Monday, May 5, 2008

Building a Fly Rod: Part 4 - Handle and Reel Seat

You have marked the guide positions on the blank. It is now time to start some assembly. I like to do the Handle and Reel Seat next.

Handle Sizing


I have purchased a pre-made handle. You can also purchase cork rings and shape the handle yourself. Either option works fine. But no matter what you choose, the handle will probably not fit on the blank. You will need to ream the hole in the handle to fit the blank.

I used to use circular files that I had in my toolbox. Eventually I purchased a cork reamer. I should have purchased one much sooner – it is easier than the file, and the fit is better.


Cork Reamer


The cork reamer is tapered to match a rod blank. And it is very coarse, making quick work of the job.

Using the cork reamer, work your way through the handle a little bit at a time. After a few turns, back the cork reamer out. Repeat until the cork reamer has gone through the handle. I recommend you do this outside if possible. It makes quite a mess! Also take note that if it will ream cork, it will also ream the skin on your hand. Don't ask me how I know that!


Using the Cork Reamer



When the cork reamer is through the grip test the fit on the rod blank. The photo below shows the handle fitting on the blank, but it will not slide to its' final position.


Testing the Handle Fit



Keep reaming the handle until it fits properly. The handle should slide to the base of the blank, leaving enough of the clear for the reel seat. The proper fit is shown below.


Handle in Proper Position


Notice that the rod blank extends through the reel seat when done.


Handle and Reel Seat with Blank Extending Through the Reel Seat


On this rod I actually slid the handle down another approximately ¾ inch. This was to accommodate the fighting butt. The fighting butt inserts into the end of the reel seat, touching the end of the blank.


Handle and Reel Seat Installation


Now that the handle fits properly it is time to epoxy the handle and reel seat into place. The first thing you will probably notice is that the inner diameter of the reel seat is larger than the rod blank diameter. The rod blank will need to be built up to the correct size. There are graphite inserts that you can purchase. If you use these you will need to ream out the inside of the inserts so that the fit the blank properly. Another method is to use masking tape. When the epoxy is liberally applied it will hold properly.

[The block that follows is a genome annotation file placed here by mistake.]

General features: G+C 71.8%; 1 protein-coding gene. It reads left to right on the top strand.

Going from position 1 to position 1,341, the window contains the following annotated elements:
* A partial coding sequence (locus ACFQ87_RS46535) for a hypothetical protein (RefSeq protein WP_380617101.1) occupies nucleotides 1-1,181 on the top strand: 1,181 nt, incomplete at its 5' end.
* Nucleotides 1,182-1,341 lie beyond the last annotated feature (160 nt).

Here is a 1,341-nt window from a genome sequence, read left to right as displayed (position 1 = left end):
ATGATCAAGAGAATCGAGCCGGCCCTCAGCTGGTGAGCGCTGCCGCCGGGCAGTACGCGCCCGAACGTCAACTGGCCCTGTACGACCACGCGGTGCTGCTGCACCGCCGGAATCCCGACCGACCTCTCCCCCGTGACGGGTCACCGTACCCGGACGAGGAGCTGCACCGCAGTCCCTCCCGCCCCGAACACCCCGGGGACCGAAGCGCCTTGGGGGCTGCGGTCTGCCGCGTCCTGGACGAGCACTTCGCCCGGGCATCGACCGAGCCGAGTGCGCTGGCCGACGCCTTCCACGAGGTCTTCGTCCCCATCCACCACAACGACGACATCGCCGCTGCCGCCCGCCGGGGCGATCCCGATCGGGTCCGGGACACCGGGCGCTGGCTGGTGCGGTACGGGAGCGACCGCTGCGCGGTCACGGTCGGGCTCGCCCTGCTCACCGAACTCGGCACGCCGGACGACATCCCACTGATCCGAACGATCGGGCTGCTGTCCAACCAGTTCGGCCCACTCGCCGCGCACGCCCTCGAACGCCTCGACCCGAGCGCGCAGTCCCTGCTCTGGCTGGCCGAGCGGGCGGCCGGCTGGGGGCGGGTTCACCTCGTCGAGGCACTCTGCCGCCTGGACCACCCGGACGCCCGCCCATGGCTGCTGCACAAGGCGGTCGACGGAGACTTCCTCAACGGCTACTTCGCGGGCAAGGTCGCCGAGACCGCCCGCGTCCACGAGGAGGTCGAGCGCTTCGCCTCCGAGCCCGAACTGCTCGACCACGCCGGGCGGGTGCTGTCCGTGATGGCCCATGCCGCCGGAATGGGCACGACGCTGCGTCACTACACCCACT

Build up the blank in two locations. You want the space between for the epoxy. It will help set the tape into place. I like to build up the blank with a single piece of tape until it is too large for the reel seat. Then I pull some tape off, one wrap at a time, until the reel seat fits properly. I then do a dry fit of the handle and reel seat. With this dry fit in place, I place a small mark on the blank at the front of the handle so that I know the proper location when I put epoxy on the blank.


Blank Built up with Masking Tape


With the dry fit successful, it is time to mix the epoxy. I use a 5 minute quick set epoxy. With this reel seat and handle I will do the epoxy in two stages. The reel seat has an end ring that will be recessed into the handle. I will mix up one batch of epoxy and put the handle and end ring into place. Once these setup I will mix up a second batch and install the reel seat and fighting butt.


Mix the epoxy per directions. I use packets that contain the A and B mixtures in equal parts. I simply cut the ends and squeeze the contents of both packets into a mixing cup. After mixing apply epoxy to the blank where the handle will go. Do not apply any epoxy past the mark on the rod where the front of the handle will be, as it will be very difficult to clean off. With the epoxy on the blank slide the handle into place. I recommend that you cover whatever surface you are doing this on, as the spouse typically is not happy if you ruin the table.


With the handle in place I put a little epoxy in the recess and on the outside of the reel seat ring. The ring needs to be positioned correctly – there is a small cutout for the reel. This needs to be aligned with the spline of the blank. I carefully place the ring into the recess on the handle and let the epoxy set.


Handle and Reel Seat Ring Epoxied in Place


Once the epoxy has set I mix up a second batch of epoxy. I liberally apply the epoxy to the blank and masking tape. It is okay if there is a lot of epoxy on the tape – when you slide the reel seat on it will push the excess into the gaps. The reel seat is then slid into place. Note that some reel seats need to be aligned with the spline. This particular reel seat does not need to be aligned, as the ring in the handle recess has already been aligned.


Now that the reel seat is on, I apply some epoxy to the inside of the reel seat and onto the fighting butt. The fighting butt is slid into place. Any excess epoxy is quickly wiped off with a wet paper towel, and the epoxy is allowed to set.


Handle, Reel Seat, and Fighting Butt Installed


Close up of the Reel Seat and Fighting Butt


I am pleased with the components and final handle / reel seat layout on this rod.


Important note: This is typically the time to put the winding check on the rod. If you put the guides on first you will not be able to slide the winding check up against the front of the handle. I did not put it on at this point for this rod because I am doing a wrap underneath it, that will be shown later.

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